How Food-Related Recovery is So Much More than Just Another “Diet” Program

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Diet culture is everywhere. We’re constantly bombarded with messages about losing weight, eating “clean,” and achieving the “perfect” body. The latest diet fads on magazine covers at the grocery checkout hound us. TV commercials about food plans, diets, food delivery services, and restaurants remain pervasive. But diets can be more harmful than helpful for people who struggle with food-related issues.

That’s because food-related recovery is much more than weight loss. It’s about healing the underlying emotional and psychological issues driving our relationship with food. Recovery is a three-legged stool involving emotional, spiritual, and physical healing. Diets focus exclusively on the physical aspect of recovery. I’ve learned from personal experience that leaning on any of the three legs of recovery while ignoring the others leads to failure. Focusing on all three elements of recovery while participating in a 12-step fellowship gives us the tools and support we need to succeed in both weight loss and living in freedom from an unhealthy relationship with food.

When we’re in the grips of an eating disorder or disordered eating, food becomes a way to cope with difficult emotions. We may use food to numb our pain, punish ourselves, or control our bodies. Diets can exacerbate these issues. They can make us feel more deprived and ashamed, leading to more disordered eating. We may begin to feel hopeless and despair that there is no route to recovery. Yet, as one of my fellows told me recently, where there is breath, there is hope.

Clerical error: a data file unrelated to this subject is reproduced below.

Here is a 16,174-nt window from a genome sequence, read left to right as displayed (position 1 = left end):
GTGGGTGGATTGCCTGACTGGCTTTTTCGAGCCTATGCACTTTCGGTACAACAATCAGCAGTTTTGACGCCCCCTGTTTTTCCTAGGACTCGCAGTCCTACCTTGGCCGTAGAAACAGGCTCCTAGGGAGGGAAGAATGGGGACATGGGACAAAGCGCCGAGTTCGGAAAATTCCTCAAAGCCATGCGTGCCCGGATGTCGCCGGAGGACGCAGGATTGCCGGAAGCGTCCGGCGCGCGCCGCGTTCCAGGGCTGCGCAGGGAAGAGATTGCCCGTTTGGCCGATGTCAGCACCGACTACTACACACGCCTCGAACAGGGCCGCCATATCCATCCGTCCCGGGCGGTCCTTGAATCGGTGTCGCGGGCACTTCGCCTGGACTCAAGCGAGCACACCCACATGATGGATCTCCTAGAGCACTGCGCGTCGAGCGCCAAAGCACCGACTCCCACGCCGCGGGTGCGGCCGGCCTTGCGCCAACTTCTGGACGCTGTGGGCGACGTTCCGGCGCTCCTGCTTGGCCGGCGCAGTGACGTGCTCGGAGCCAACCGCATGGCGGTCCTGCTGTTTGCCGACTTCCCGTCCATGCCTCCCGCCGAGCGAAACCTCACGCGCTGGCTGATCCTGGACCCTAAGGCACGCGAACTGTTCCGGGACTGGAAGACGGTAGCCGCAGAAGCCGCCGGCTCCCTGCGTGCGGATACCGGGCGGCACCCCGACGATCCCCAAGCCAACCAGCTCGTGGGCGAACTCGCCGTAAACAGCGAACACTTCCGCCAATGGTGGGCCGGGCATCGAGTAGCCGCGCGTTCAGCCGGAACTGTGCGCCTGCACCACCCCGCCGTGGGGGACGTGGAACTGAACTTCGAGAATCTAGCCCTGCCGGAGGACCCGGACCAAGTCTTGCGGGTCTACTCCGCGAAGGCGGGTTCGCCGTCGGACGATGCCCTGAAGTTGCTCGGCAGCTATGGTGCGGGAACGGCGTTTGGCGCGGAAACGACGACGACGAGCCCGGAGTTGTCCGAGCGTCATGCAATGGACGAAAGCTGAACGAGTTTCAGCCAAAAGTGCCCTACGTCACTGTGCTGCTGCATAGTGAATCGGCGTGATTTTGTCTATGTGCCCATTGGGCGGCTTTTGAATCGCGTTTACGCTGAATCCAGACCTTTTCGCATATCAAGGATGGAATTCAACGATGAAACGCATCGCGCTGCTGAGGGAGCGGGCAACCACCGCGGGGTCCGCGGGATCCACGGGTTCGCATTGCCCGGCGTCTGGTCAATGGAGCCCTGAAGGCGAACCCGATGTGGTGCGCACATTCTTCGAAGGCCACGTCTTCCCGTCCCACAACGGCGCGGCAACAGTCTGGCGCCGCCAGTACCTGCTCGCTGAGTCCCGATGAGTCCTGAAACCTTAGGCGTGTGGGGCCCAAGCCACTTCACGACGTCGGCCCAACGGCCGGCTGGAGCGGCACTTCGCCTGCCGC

Food-related recovery is about learning to have a healthy relationship with food and those around us. It’s about learning to eat for nourishment, not punishment or control. It’s about learning to listen to our bodies and to trust our intuition. It’s about surrendering to God. Recovery is not easy. It takes time, effort, and the support of our fellows. But it is possible, and it is worth it. Best of all, we don’t have to do it alone. In the company of our 12-step fellows, we can be loved, encouraged, and guided through the Twelve Steps.

In fact, there is a lot that food-related recovery can offer you that diets alone cannot, including:

  • Freedom from obsessing about food. When we’re in recovery, we aren’t constantly thinking about what we can eat next, what binge foods are available, and how we can hide our binging from others. We are not focused on how many “free” foods we can pack into our eating plan. In fact, we aren’t focused on food at all.
  • Freedom from a rigid food plan. Food-related recovery programs suggest we consult a doctor or nutritionist to develop a food plan that fits our needs and lifestyle. No one plan works for everyone, as anyone who has failed at commercial diet plans can attest.
  • Freedom from obsession, also known as serenity. We can relax and be who God calls us to be. In a state of serenity, we can focus on loving and serving others instead of ourselves.
  • Freedom from obsessing about our body, clothes, appearance, etc. Instead, we focus on others and how we can best help them.
  • Freedom that comes from good mental health. We are less likely to be depressed or anxious when we are not dependent on food satisfying us and instead are focusing on God and others.
  • Freedom that comes from a balanced life. Recovery is not just about food—it’s about creating a more balanced life that includes all aspects of our well-being. We start making healthier choices in all areas of our lives as a result and not just with food.

If you’re struggling with food-related issues, know you’re not alone. There is help available. Join a Catholic in Recovery group for food-related recovery to find healing, hope, and freedom.


Celeste is a wife, mother, and grandmother living in Louisiana’s Cajun Country. She is a lifelong Catholic and committed to spreading the Gospel through small group formation programs. She is a recovering food addict (embracing the slogan, “If you can’t stop at one, have none!”), an avid knitter, and a lover of God.